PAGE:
“The Mighty and Strong”
January 31st, 2010
Big Love has always dealt with, by design, the trials and tribulations of Bill Henrickson and his extended family, reaching back into the depths of Juniper Creek and into the three houses that sit side-by-side in a Utah suburb. But over time, we’ve come to meet people who are connected to this extended family in different ways than the “family,” people who are part of this world without necessarily being part of Bill’s drama.
“The Mighty and Strong” certainly doesn’t refer to Bill Henrickson, bully, with its title, nor does it refer to his three wives who are all struggling to come to terms with their current situations. Rather, it seems to refer to the people who are on the periphery, the people who are there for these characters when their worlds start to unravel or who are there to offer a critical gaze on the actions being undertaken. They are, in a sense, what we imagine ourselves to be in this world: someone who will cut through the politics, but through the sensationalism, and just treat these people like human beings rather than pieces in a elaborate puzzle.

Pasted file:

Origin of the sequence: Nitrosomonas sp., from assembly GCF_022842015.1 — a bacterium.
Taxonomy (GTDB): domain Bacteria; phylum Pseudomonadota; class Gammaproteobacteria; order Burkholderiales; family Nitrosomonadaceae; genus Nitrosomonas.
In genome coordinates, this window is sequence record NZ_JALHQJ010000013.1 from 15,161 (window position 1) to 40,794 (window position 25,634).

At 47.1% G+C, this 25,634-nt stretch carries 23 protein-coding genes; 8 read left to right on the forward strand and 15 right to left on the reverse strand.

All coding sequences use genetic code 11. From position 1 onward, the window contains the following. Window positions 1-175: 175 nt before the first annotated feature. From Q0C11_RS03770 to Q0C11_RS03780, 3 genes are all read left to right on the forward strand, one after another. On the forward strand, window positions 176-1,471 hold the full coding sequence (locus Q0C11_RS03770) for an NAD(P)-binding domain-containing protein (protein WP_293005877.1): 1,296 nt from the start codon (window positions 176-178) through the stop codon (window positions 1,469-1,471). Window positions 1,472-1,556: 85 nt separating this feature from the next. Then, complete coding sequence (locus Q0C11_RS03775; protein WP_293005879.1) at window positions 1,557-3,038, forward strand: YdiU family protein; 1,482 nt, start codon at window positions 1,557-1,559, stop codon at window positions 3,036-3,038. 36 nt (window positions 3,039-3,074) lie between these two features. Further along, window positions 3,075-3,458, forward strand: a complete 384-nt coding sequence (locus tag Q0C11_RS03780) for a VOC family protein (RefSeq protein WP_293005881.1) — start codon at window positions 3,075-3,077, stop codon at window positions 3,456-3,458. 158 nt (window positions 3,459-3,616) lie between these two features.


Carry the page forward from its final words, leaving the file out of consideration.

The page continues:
And, unfortunately, they’re people that the show’s central characters don’t always appreciate as much as they should.